When it comes to water, this should be provided by your local council or city, so you won’t need to contact the previous occupant for this one. 

How do I change the title over?

When you first move in, remember to note down the numbers on the gas, electricity and water meters, so you can give these to the utility companies and they can record how much you should owe, instead of having to pay for the previous occupant’s consumption as well.

Next, you will then need to contact the energy company supplying your property or water provider and ask for a cambio de titular a nombre del arrendatario o comprador (ask for a change of ownership in the name of the renter or buyer).

The process should be completely free for electricity and gas, but in some cities, you may need to pay a deposit for changing the title of the water bill, which you should get back when you vacate the property. The deposit can be anywhere between €50 and €100.

Contacting the energy company by phone may be the best way to make sure everything is done correctly, but some companies also have online forms where you can request a title change. When it comes to water, most cities will have water offices you can visit or specific e-mail addresses if you can’t contact them over the phone. 

There are a few pieces of information you’ll need to have on hand before you contact the company. These are:

  • The full name of the previous person who had the bills in their name
  • Your NIE / DNI
  • The address of the property
  • The date you moved in
  • The CUPS code (not needed for water)
  • Your padrón certificate (for water only)
  • A copy of the deeds of the property or rental contract
  • Your bank details

With all this information, they should be able to change the name over on the account relatively quickly, so that any future energy bills will go directly to you.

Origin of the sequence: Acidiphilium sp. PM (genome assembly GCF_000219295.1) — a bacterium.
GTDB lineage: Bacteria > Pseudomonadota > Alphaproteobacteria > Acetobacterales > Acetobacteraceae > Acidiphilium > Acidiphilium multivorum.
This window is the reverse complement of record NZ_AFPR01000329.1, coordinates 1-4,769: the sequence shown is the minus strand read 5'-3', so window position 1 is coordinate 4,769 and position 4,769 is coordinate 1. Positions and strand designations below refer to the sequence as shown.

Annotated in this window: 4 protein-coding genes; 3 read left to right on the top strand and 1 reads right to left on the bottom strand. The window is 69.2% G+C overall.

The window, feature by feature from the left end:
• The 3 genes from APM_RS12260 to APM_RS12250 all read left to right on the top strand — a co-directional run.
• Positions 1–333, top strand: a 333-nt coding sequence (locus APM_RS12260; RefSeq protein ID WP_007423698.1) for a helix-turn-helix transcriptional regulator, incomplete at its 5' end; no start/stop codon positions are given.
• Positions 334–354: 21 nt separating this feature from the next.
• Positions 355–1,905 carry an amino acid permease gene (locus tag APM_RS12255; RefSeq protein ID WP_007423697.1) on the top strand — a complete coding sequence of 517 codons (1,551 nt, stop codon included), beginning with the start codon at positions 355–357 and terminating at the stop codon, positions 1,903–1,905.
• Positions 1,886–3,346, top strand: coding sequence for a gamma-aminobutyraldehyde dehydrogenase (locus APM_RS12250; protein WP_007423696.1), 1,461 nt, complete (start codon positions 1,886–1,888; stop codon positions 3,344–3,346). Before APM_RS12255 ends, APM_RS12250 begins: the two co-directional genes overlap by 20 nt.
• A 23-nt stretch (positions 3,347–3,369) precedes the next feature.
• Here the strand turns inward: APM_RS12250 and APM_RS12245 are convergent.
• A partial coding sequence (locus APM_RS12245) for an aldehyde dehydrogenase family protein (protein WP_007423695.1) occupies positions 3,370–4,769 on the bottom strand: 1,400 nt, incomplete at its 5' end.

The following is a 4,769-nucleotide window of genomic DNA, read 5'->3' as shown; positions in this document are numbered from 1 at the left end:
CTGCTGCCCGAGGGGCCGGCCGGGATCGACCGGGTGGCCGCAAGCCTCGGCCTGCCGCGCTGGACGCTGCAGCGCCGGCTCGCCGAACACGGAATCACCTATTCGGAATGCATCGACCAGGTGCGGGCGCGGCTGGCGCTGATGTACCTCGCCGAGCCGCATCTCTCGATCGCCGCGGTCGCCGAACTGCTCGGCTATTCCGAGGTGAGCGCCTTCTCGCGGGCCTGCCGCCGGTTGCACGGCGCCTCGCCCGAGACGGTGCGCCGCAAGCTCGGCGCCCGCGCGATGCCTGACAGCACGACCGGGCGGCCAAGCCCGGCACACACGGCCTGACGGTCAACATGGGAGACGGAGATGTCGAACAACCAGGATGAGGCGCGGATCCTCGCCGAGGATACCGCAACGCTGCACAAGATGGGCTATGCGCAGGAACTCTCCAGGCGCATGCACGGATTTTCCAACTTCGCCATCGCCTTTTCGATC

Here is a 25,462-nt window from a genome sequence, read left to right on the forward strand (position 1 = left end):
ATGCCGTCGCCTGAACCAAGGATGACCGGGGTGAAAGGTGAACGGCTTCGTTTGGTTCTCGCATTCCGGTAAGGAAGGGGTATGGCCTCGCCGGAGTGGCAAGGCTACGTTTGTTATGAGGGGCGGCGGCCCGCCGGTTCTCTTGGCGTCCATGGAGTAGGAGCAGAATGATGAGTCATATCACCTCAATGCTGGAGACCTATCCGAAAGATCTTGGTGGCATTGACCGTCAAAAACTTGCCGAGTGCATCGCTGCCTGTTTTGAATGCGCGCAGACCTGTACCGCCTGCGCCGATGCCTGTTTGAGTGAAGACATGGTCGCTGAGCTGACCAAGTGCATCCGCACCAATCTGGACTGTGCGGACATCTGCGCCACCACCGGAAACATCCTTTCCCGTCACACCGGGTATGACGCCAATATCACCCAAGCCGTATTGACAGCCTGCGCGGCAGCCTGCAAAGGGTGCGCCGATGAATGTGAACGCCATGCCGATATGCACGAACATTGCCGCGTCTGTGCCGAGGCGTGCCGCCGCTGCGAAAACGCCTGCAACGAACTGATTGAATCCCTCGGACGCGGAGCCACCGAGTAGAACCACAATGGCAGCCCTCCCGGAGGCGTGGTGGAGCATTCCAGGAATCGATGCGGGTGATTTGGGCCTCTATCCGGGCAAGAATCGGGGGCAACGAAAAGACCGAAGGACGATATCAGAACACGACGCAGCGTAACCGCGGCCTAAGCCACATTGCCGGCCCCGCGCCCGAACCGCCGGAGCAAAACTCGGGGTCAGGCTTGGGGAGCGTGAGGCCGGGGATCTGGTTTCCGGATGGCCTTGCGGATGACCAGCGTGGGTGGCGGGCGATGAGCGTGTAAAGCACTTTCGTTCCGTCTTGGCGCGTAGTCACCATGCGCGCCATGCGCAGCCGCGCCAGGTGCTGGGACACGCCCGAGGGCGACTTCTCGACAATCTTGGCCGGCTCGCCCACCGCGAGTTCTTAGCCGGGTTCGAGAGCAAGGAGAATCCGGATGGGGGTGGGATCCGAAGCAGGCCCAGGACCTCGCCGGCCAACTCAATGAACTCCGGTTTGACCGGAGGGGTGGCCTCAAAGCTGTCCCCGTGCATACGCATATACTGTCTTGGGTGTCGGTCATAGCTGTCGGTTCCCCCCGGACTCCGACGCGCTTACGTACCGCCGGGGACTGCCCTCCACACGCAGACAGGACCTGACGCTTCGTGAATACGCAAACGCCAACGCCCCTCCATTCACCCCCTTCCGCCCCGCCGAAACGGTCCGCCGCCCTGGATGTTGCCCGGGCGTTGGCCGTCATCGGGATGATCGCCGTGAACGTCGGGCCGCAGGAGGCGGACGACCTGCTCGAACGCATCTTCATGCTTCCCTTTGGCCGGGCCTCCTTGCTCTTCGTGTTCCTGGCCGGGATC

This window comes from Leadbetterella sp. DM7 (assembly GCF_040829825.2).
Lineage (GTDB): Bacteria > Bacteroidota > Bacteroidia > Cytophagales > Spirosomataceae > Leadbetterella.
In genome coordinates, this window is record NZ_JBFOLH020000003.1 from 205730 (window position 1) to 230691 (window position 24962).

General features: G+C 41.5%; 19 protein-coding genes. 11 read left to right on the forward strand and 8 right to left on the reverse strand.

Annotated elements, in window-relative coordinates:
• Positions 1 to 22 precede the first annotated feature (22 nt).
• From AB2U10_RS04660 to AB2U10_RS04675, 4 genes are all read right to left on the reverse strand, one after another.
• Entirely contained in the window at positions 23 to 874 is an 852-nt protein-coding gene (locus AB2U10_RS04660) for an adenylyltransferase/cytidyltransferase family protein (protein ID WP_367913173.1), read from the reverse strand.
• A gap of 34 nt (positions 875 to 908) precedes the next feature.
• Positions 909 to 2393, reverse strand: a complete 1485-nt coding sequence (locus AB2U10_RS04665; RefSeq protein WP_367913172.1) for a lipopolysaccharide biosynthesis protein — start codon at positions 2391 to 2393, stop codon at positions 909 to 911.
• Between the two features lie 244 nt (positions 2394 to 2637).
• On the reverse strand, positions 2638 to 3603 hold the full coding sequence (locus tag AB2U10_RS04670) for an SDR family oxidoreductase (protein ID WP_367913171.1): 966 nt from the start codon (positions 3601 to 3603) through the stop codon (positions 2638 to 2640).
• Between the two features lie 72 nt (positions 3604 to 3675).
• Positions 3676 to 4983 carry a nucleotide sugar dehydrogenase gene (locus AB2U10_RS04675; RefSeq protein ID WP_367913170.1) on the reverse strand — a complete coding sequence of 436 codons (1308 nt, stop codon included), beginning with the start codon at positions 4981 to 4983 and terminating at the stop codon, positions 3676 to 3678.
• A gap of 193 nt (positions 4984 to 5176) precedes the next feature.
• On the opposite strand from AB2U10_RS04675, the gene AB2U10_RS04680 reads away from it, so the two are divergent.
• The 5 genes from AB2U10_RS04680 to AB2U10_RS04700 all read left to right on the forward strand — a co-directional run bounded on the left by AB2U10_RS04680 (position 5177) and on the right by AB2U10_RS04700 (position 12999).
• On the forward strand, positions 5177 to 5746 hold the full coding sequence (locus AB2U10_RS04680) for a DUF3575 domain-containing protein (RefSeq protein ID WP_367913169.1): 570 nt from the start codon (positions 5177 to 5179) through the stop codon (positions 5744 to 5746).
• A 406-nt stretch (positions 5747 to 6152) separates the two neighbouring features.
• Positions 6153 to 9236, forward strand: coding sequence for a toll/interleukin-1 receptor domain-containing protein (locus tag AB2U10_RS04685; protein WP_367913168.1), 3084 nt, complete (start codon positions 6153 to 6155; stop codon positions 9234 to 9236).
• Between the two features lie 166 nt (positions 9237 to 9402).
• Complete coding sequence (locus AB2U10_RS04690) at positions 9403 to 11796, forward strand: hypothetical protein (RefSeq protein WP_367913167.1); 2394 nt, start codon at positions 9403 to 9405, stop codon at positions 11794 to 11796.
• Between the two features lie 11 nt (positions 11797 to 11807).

At this time, you can also change your tariff or amount of energy contracted to suit your individual needs.

How do I find the CUPS code?

The CUPS code or Código Unificado del Punto de Suministro (Universal Supply Point Code) is a number that identifies each individual property that receives electricity or gas. The number doesn’t change, so you could ask the previous occupant for this as it will be written on their energy bills.

Alternatively, if this isn’t possible you can contact your energy distributor – these are assigned by area and stay the same. By giving them your name, address and ID number such as NIE, they will be able to give you the CUPS code associated with your property.

What if I want to change to a new energy company?

If you’d prefer not to contract the energy company that the previous owner had, you can also choose to go with a new one. In this case, you will still need all of the same information and numbers as above, but you will contact the energy provider of your choice and the type of tariff you want to pay.

How long will it take to change the name over?

It can take between 1 and 20 days for the bills to be changed over into your name. The previous occupant will receive their final bill and then you will receive the new one from the date you moved in.

What are some of the problems I might come up against?

The most common problem is when the previous occupant is not up to date on paying their bills and has some outstanding debt. In this case, if you try to change the title over into your name, you will also be inheriting the pervious owner’s debt.

In this case, you will have to get the previous occupant to pay their outstanding bill before you can change it over into your name. If you have problems getting them to pay their bill, then you can show proof of the date you moved in by sending in a copy of your deeds or rental contract. This should in theory allow for the transfer of ownership without having to take on the debt, however it can be tricky process, often calling the energy company multiple times and waiting for verification of the proof.

What if the energy services have been cut off?

In the case that the property has been uninhabited for some time, the previous owners may have deactivated or cut off the utilities. If this is the case, then you will need to call the energy providers to activate them again. This will typically involve paying several fees to be able to get them up and running. The amount you pay will depend on the energy distributor and where the property is based in Spain.